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Majdi Mohammed Sabahelzain


The constitution of Sudan grants includes the following right to health services:

  1. Article 15, section 2: The State shall protect motherhood and women from injustice, promote gender equality and the role of women in family, and empower them in public life.
  2. Article 19: The State shall promote public health and guarantee equal access and free primary health care to all citizens.
  3. Article 32, section 3: The State shall combat harmful customs and traditions which undermine the dignity and the status of women.
  4. Article 32, section 4: The State shall provide maternity and child care and medical care for pregnant women.
  5. Article 46: The State shall promote public health, establish, rehabilitate, develop basic medical and diagnostic institutions, provide free primary health care and emergency services for all citizens.

Sexual and reproductive rights implementation


The circumstances under which an abortion is considered legal is one of these three conditions as mentioned in the Criminal code of 1991 (Arabic version, article 135 and 136):

(1) The miscarriage is necessary to save the mother’s life, (2) the pregnancy is the result of rape which has occurred not more than 90 days before the pregnant woman has desired to have the abortion or (3) it is proved that the quick unborn child has died in the mother’s womb. If the pregnancy is of less than 90 days’ duration, the person who performs the illegal abortion is subject to up to three years imprisonment and/or payment of a fine. If the duration of the pregnancy is of more than 90 days, the penalty for performing an abortion is increased to up to five years imprisonment and payment of a fine. In both cases, the patient may be subject to the payment of compensation.

See also the Sudan Country Program of Planned Parenthood.

Female Genital Mutilation

As described in a 2010 paper on Criminal Law and Justice in Sudan the Sudanese High Council for Child Welfare submitted a draft law for adopting a provision prohibiting FGM in the Child Act, to illegalize FGM on health, social and other grounds in 2009. However, the law failed to be adopted because the Parliament abolished the relevant provision in that Act.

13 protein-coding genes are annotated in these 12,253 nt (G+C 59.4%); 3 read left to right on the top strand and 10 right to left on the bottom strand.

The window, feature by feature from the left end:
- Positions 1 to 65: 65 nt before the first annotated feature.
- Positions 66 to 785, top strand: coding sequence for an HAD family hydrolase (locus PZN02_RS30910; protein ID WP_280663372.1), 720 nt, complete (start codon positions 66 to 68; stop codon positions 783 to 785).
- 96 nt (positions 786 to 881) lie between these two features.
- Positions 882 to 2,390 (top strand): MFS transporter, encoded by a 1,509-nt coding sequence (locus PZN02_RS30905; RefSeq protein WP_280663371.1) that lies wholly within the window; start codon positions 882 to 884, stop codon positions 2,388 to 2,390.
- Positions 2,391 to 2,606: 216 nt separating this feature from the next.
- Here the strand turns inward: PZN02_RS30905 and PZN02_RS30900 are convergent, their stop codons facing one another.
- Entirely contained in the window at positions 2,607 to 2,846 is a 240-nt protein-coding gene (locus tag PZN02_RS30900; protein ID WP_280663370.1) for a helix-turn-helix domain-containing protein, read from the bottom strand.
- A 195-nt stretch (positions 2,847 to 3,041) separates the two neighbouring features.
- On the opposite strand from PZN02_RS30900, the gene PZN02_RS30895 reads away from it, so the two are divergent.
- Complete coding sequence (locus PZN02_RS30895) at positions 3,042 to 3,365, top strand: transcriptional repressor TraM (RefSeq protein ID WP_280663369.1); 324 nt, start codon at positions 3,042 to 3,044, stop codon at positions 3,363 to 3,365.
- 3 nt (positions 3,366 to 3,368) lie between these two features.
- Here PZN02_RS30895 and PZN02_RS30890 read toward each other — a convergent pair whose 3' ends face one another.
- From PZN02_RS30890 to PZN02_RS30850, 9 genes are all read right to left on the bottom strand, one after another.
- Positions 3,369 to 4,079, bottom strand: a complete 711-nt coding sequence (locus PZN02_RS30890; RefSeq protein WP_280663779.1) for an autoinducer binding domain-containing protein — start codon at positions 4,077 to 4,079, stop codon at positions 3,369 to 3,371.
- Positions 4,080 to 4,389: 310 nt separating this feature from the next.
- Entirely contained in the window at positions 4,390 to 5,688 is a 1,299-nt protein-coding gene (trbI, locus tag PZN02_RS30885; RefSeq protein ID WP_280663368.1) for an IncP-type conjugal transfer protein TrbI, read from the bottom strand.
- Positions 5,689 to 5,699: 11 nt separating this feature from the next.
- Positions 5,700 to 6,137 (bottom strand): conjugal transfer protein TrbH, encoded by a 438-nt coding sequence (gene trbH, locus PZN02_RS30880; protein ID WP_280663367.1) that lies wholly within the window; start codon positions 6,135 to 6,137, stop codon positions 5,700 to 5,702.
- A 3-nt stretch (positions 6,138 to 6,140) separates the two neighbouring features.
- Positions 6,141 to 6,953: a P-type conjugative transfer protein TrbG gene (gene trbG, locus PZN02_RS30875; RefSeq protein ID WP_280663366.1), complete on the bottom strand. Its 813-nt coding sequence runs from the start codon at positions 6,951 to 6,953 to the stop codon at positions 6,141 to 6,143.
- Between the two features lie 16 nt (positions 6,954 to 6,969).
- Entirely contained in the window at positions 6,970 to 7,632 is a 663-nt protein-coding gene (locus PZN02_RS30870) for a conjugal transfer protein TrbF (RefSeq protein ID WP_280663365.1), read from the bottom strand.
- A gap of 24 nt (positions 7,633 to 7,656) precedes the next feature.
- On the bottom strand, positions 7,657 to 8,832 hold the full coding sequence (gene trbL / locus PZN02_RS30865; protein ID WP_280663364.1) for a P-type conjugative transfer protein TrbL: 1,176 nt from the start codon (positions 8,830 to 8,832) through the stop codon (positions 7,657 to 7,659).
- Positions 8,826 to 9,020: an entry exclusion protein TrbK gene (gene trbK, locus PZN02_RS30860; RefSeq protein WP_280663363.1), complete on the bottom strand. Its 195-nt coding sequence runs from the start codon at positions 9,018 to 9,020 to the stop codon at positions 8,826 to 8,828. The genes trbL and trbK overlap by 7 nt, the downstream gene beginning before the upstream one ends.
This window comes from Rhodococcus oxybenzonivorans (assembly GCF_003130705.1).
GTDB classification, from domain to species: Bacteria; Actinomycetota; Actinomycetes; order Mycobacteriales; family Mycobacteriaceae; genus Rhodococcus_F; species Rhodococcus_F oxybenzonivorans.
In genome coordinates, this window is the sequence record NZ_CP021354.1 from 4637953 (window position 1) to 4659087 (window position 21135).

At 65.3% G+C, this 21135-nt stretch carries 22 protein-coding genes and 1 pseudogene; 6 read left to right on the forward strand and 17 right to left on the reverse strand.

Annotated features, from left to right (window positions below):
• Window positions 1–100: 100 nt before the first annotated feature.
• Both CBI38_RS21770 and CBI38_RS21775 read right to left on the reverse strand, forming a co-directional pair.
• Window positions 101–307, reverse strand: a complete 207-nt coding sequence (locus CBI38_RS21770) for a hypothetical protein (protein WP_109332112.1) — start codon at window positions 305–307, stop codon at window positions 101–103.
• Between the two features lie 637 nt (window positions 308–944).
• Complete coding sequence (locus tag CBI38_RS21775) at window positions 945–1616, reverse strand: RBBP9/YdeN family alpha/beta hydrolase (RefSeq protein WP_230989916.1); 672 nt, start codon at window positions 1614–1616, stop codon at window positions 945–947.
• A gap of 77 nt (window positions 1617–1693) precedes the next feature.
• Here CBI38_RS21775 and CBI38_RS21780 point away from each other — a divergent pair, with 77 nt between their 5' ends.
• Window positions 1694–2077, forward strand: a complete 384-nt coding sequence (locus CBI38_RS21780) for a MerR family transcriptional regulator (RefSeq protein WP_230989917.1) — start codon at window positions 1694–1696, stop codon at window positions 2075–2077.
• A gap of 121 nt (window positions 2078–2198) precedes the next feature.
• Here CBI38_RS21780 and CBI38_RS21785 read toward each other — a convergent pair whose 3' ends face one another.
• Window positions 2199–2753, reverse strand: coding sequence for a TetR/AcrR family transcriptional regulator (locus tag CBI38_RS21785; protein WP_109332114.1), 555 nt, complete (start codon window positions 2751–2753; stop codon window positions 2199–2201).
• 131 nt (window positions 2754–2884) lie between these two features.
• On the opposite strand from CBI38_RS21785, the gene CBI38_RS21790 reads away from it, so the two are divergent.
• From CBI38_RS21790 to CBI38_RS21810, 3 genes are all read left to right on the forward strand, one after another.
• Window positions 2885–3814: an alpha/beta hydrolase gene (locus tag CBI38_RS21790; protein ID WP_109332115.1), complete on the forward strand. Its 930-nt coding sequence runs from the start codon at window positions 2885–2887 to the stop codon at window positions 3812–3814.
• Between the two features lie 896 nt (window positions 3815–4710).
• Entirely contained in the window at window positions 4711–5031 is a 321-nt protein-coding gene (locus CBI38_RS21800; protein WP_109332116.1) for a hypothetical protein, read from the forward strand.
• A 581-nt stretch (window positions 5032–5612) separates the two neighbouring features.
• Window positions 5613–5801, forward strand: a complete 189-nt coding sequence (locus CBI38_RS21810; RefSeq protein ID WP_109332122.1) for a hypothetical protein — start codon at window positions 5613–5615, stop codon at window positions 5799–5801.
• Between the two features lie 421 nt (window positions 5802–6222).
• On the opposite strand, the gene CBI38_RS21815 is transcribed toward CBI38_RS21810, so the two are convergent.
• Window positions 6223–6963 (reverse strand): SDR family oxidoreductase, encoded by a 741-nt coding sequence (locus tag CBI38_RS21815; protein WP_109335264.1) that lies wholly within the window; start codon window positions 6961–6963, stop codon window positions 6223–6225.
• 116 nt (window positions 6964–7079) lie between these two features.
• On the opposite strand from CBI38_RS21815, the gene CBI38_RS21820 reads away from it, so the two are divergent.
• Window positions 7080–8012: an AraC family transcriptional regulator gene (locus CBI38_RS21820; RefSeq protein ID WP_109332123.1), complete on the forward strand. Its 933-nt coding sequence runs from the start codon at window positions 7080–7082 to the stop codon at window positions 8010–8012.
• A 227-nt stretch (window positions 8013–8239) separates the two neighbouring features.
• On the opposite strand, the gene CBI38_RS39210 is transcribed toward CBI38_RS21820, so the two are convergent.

Rights of sexual minorities

As described in a 2010 paper on Criminal Law and Justice in Sudan same-sex relationships are criminalized under the same law as adultery in Sudan. The Criminal Code of 1991 prohibits adultery and sodomy which are punishable by the law (articles 146 and 148 respectively). Article 145, section 1 defines adultery as having intercourse without lawful bondage, in which both parties are equally guilty, regardless of consent. Adultery is punishable with stoning to death, if married, and by 100 lashes, if not, in addition to Tagreeb (sent into exile) flogging and imprisonment. Sodomy is also punishable by up to 100 lashes and also liable to up to 5 years imprisonment, for a second conviction 100 lashes and up to 5 years imprisonment; for a third time death or life imprisonment. For more information on the rights of sexual minorities in Sudan, go to Freedom Sudan.

Violence against women

Rape as a violence against women is punishable according to the criminal code of 1991 (article 149, section 3) by 100 lashes and imprisonment up to 10 years. If someone of the same sex commits rape, it is punishable by death. According to Amnesty International, mass rape as a war crime has been documented in the Darfur region of Sudan.

Sexual and reproductive rights challenges

The National Strategy for Reproductive Health 2006 -2010 from the Sudan Ministry of Health emphasized the wish to eliminate Female Genital Mutilation (FGM) and early marriage. Female Genital Mutilation, early marriage and HIV/AIDS are three of the most common challenges encountered by health activists, NGOs, legislatives and policy makers in Sudan. Even though a special chapter prohibiting FGM was not adopted by the Sudanese parliament, there is still hope for eliminating FGM in Sudan.